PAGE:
I struggled with coming up with a blog this month. I felt conflicted about wanting to address the ongoing issue of racial injustice and having the awareness that I am a white woman, who is currently uneducated on the topic. I did not want this to be a blog that spoke to the cliché shit you hear from others on social media these days. So, I have begun erasing my internal hard drive and the files I had stored away on race relations. I am rebooting and developing a brand-new, well-informed approach to become a truly authentic ally. I am basically a novice at this point – unlearning, relearning, absorbing, and immersing myself in the history of it all. So yeah, until I become more knowledgeable on Black America, I feel I cannot authentically write about it, without sounding like a privileged white woman.
So, instead, I decided to write this blog about what I am well informed about… Autism, and the unprejudiced lens of those living with it. In this piece you’re about to read, I provide a broader viewpoint about how we as human beings can learn from those living with Autism, by seeing the world, and those living in it, through a colorful, just, and nondiscriminatory viewfinder. Stay with me here.
Over the course of the past two weeks, as I became more engaged in Black American studies, something struck me. Whereas I was surrounded by a wealth of information, I realized that I wasn’t only being taught by the all books/articles, podcasts, activists, courses, etc. I had a surprising network of individuals who unknowingly was clearing out a path towards learning. For the past nine years, I have been looking through a fresh set of eyes that takes in the world and its inhabitants, differently. Those eyes I speak of belong to my 9-year-old son, Kellan – and the members of the Autistic community who share his same lens. As to not make this solely about Kellan’s vision, I decided to reach out to some of the parents in the Autism community. I told them about my theory above (“how we as human beings can learn from those living with Autism, by seeing the world, and those living in it, through a colorful, just, and nondiscriminatory viewfinder “), and the blog I wanted to write, and then our conversations began. I chatted (mostly through email) with close to 17 moms and dads. I asked them to share their thoughts on how their autistic son/daughter see the world and those living in it. Do they feel their kids exhibit any prejudices based on color/race/sexual orientation/class/etc.? And to explain it all to me without judgement.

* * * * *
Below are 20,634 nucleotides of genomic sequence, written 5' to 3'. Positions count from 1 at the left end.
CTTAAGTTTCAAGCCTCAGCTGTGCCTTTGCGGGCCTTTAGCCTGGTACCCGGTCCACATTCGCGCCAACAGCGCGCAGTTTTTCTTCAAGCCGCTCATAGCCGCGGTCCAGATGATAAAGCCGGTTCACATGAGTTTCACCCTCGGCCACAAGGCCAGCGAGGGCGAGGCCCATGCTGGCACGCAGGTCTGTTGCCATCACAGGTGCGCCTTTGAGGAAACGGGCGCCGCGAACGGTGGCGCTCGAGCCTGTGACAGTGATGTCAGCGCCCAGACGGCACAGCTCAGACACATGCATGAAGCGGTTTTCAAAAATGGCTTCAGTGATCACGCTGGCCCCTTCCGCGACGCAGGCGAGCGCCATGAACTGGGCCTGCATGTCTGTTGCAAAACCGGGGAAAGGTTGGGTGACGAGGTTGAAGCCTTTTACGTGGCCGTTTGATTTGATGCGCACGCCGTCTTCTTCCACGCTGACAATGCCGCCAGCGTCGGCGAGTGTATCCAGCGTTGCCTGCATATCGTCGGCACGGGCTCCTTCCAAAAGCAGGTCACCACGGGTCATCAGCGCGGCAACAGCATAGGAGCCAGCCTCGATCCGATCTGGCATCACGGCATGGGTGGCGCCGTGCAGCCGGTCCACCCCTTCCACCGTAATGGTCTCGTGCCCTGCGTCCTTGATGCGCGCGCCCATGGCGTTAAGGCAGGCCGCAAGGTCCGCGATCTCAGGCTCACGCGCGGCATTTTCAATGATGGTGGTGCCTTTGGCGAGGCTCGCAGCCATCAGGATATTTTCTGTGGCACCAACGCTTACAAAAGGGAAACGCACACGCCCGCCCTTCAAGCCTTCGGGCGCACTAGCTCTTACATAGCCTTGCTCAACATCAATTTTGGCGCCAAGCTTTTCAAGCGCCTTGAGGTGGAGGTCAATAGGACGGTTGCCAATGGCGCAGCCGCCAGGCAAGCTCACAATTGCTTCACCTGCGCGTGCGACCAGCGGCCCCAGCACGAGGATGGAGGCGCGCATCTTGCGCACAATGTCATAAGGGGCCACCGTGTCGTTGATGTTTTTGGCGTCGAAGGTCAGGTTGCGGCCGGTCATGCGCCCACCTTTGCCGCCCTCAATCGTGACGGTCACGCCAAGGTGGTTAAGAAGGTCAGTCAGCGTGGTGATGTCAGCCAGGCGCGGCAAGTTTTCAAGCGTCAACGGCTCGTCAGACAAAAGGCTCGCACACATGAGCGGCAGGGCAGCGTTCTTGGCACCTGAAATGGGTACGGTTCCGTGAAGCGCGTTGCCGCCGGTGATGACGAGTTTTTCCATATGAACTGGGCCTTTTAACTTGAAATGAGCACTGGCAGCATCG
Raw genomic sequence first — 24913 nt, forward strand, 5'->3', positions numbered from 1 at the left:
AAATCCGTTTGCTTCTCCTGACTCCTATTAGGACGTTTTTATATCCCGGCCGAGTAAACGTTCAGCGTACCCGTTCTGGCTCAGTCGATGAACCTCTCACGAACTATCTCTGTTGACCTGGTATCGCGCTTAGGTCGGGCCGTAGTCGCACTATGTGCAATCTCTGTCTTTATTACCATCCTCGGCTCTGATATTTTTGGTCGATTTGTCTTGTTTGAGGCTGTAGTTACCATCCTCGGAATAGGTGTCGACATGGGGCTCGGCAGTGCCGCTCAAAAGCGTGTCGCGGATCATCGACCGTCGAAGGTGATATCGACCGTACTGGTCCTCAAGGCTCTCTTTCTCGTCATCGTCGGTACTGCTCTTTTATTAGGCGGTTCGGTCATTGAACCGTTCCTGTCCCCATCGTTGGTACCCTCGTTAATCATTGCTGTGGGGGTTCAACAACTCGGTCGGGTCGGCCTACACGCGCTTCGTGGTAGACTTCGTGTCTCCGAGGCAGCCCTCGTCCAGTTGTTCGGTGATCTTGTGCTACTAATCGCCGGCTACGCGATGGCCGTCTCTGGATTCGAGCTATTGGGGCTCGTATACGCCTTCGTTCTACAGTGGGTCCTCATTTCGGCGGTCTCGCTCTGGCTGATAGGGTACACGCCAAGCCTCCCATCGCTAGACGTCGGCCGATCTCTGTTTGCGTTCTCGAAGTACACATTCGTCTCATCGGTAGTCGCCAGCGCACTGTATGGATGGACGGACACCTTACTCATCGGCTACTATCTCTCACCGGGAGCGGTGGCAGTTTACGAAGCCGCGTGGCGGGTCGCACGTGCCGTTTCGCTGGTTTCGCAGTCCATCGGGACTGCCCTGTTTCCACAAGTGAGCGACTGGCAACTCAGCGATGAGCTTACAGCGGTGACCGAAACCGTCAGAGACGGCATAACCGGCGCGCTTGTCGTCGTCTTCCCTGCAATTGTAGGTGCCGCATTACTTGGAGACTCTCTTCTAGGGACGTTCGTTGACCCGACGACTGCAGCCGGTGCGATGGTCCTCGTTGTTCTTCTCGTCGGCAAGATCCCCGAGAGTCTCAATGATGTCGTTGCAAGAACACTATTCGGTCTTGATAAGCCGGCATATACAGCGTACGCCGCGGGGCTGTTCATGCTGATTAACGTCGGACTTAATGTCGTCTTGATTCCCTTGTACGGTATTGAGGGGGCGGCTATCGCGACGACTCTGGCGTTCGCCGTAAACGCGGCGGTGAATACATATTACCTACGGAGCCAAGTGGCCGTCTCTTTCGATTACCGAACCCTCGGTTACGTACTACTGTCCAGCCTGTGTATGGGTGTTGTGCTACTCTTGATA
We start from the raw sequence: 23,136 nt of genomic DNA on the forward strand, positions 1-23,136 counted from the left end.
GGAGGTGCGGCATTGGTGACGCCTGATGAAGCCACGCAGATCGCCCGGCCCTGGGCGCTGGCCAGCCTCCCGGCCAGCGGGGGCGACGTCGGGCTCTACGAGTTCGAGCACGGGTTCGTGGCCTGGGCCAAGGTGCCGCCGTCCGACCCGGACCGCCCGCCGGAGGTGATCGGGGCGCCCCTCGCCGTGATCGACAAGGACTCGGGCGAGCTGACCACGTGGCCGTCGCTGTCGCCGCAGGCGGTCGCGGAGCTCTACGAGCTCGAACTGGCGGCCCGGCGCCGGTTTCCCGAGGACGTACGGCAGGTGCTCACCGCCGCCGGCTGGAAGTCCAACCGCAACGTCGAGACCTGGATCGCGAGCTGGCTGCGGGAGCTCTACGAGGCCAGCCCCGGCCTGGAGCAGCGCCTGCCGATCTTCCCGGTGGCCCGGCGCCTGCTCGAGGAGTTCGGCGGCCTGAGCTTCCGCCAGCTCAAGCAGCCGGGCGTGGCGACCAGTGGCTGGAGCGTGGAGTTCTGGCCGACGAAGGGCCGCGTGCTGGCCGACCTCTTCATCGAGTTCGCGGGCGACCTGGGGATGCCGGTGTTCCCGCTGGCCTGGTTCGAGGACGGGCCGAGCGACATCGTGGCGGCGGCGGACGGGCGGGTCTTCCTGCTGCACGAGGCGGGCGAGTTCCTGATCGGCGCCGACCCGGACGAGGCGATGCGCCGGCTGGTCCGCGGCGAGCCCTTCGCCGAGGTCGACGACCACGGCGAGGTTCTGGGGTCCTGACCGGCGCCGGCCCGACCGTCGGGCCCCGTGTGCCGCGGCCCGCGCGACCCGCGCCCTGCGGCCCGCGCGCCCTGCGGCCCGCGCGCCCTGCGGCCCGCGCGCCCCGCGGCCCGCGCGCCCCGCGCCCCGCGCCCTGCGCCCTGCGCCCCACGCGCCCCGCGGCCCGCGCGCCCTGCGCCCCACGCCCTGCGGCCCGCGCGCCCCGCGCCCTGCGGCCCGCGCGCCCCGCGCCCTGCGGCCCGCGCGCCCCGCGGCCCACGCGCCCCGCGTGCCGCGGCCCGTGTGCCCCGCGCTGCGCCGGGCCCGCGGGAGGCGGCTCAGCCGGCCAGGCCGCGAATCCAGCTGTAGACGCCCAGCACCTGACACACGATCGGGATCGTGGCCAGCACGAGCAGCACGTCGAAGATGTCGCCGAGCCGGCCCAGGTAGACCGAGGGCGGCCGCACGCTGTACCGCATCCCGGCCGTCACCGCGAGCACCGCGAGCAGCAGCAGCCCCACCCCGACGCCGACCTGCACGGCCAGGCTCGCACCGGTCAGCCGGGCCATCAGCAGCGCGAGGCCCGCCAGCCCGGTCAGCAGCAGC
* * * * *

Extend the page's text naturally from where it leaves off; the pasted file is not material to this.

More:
Now let me set forth the methodology (it’s the researcher in me): these parents were US-based, a diverse mix in age (35-60), race (40% black, 10% Hispanic, 50% white), sex (70% female), varying income levels, parents with kids 8 and above, verbal and non-verbal.
Once I had time to download all that I learned, one key takeaway jumped out – the way Autistics see people, is the way we should ALL see people. The world from their eyes, is the one I, and so many of you reading this, yearn to live in. Here’s why that is:
Autistics do not judge others
All seventeen of the parents I spoke to, echoed this point. Those living with Autism typically don’t pay much attention to many of the things that seem so important to neurotypical people. They can care less if you’re fat, skinny, rich, poor, black, white or blue. They do not care about your diplomas or degrees, or your career choice. They do not care if you live in a studio apartment or a mansion. The only thing they care about is the heart beating beneath it all… that it is kind, happy and true. Everything else, everything we neurotypical humans are fighting about right now, is completely irrelevant to them.
“My middle child is 14, he has autism. We decided to take our kids to a protest in town and told them they can all make signs. My oldest son made one that said: “Black Lives Matter”. My daughter made one that said, “#JusticeForGeorge, Breonna, Ahmaud…” and my 14-year-old comes out of his room with his sign that said: “Kindness Matters”. I almost cried. Autistic children just look and feel deeper. Whereas their voice may not be as bold, their intentions sure are.” – RiRi, TX